Waste

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There have been rave reviews in the Guardian and largely positive noises from the rest of the press for the new National Theatre production of Henry Granville-Barker’s Waste.

The play has at its heart a debate about a bill to secure the disestablishment of the Church of England and an attempt by the Tories to form a coalition government. Given recent political history you can see how this might be appealing. We see tensions between sections of the ruling class and the old power of the church. “How’s the wretched capitalist to live?” complains one of the politicians.

They want the church to step back from the direct running of schools, looking to a sort of Gove-esque free school solution instead. And the man they think can achieve this is Henry Trebell, an independent with a rising political star and the apparent popularity to steer the bill through.

The concerns of the Tories are depressingly familiar. “It’s the thought of one’s colleagues that keeps one awake at night,” says one, causing titters from the audience. Later they discuss “how to prevent undesirable people from joining the party”. And the newly formed Labour Party is snapping at their heels, taking over from the Liberals as the main opposition. “Look at the Russian Revolution. Look at Poplar. We live in dangerous times.”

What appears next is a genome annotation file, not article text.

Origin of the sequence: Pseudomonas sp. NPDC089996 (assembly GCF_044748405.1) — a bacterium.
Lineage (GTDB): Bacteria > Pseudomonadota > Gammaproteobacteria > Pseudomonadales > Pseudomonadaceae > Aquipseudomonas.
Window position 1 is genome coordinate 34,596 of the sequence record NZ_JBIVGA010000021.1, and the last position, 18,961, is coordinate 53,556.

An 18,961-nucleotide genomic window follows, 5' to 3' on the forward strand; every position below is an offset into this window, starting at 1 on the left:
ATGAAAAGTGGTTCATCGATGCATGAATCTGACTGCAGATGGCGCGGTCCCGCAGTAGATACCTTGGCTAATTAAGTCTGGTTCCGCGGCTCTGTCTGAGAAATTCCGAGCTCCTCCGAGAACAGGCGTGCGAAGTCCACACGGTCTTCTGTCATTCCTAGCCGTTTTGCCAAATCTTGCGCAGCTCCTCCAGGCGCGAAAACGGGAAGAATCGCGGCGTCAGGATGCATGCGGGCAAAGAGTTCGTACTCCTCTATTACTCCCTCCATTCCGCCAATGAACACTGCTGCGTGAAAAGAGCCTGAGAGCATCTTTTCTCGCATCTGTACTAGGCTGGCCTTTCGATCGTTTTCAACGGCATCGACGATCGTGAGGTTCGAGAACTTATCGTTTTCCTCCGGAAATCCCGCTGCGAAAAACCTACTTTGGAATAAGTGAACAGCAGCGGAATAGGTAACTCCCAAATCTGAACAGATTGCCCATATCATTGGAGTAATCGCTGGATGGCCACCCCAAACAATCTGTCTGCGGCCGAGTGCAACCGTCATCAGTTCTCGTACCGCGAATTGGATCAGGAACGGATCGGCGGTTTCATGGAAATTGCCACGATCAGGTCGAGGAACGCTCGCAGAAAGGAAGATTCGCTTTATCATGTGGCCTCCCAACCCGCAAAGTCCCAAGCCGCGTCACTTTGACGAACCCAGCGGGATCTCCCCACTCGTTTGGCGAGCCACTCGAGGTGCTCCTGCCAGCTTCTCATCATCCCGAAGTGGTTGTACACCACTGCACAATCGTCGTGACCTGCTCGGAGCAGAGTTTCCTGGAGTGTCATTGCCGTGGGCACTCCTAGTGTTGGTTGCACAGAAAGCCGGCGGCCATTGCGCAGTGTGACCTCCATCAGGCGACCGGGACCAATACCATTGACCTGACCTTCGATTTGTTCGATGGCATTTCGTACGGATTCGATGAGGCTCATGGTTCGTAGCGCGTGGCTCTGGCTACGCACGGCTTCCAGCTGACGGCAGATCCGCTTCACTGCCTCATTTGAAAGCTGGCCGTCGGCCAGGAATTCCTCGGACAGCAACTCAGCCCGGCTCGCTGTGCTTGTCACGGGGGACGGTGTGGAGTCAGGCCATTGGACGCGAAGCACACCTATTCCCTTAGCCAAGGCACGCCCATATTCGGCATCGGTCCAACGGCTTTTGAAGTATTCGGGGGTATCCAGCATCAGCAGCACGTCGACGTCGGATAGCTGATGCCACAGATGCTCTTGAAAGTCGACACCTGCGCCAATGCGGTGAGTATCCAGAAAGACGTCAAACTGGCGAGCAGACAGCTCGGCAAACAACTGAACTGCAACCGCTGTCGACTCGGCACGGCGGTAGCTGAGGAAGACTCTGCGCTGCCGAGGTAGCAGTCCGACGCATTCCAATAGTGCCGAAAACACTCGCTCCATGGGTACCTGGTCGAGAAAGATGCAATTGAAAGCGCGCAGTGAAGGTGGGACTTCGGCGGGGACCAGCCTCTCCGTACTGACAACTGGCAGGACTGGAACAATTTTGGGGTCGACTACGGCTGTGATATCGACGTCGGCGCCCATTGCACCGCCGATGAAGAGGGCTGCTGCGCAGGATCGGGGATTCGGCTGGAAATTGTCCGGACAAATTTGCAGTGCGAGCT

Written in 1907 and promptly banned by the Lord Chamberlain, Waste was not publicly premiered until 1937 and then in a revised form. This production draws on both versions. The reason given for the ban was “the extremely outspoken reference to the sexual relations” between Trebell and a married woman and the mention of a “criminal operation” (illegal abortion). This, unfortunately, makes the play sound more exciting that it is.

The long debates about disestablishment are, to be honest, deadly dull. Given the dreary verbosity of the political speeches, it didn’t come as a surprise to find out Neil Kinnock had advised the cast. Apparently Nick Clegg had also been asked, but perhaps it was just all a bit too near the knuckle for him.

The play promises to “expose a cut-throat, cynical world of sex, sleaze and suicide among the political elite of 1920s England,” but we don’t see anything scandalous. The sex, the abortion, the subsequent deaths, in fact all of real life, take place somewhere else. And despite the obvious resonances with today, the characters were largely unengaging. Henry Trebell may be brought low by a sex scandal but he isn’t really interested in sex, or the woman with whom he has a fling, or what happens to her.

The only character I really warmed to at all was the husband of Trebell’s lover, Justin O’Connell, an Irish republican who suddenly has the power to make or break Trebell’s career. He handles the situation with wit and class.

Three hours is a very long time to sit in the dark and listen to Tories. I left feeling that I had pretty much wasted my own evening.